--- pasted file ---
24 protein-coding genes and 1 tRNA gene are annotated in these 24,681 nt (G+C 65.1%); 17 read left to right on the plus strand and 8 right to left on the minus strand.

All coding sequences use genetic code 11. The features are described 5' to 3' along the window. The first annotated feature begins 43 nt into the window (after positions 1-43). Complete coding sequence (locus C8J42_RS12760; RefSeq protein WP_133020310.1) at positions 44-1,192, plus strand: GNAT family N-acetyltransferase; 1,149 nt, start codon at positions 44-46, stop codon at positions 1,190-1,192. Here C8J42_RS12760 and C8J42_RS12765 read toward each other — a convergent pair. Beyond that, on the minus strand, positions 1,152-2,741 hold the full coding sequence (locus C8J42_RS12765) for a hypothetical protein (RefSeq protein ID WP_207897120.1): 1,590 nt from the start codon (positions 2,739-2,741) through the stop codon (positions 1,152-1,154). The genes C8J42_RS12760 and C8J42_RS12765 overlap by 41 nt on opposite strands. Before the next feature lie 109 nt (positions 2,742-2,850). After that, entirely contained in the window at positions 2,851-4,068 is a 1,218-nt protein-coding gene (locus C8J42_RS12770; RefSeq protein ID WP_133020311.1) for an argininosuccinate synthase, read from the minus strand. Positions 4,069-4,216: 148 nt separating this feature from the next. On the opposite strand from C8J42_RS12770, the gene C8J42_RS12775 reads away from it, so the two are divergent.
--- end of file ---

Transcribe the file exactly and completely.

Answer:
24 protein-coding genes and 1 tRNA gene are annotated in these 24,681 nt (G+C 65.1%); 17 read left to right on the plus strand and 8 right to left on the minus strand.

All coding sequences use genetic code 11. The features are described 5' to 3' along the window. The first annotated feature begins 43 nt into the window (after positions 1-43). Complete coding sequence (locus C8J42_RS12760; RefSeq protein WP_133020310.1) at positions 44-1,192, plus strand: GNAT family N-acetyltransferase; 1,149 nt, start codon at positions 44-46, stop codon at positions 1,190-1,192. Here C8J42_RS12760 and C8J42_RS12765 read toward each other — a convergent pair. Beyond that, on the minus strand, positions 1,152-2,741 hold the full coding sequence (locus C8J42_RS12765) for a hypothetical protein (RefSeq protein ID WP_207897120.1): 1,590 nt from the start codon (positions 2,739-2,741) through the stop codon (positions 1,152-1,154). The genes C8J42_RS12760 and C8J42_RS12765 overlap by 41 nt on opposite strands. Before the next feature lie 109 nt (positions 2,742-2,850). After that, entirely contained in the window at positions 2,851-4,068 is a 1,218-nt protein-coding gene (locus C8J42_RS12770; RefSeq protein ID WP_133020311.1) for an argininosuccinate synthase, read from the minus strand. Positions 4,069-4,216: 148 nt separating this feature from the next. On the opposite strand from C8J42_RS12770, the gene C8J42_RS12775 reads away from it, so the two are divergent.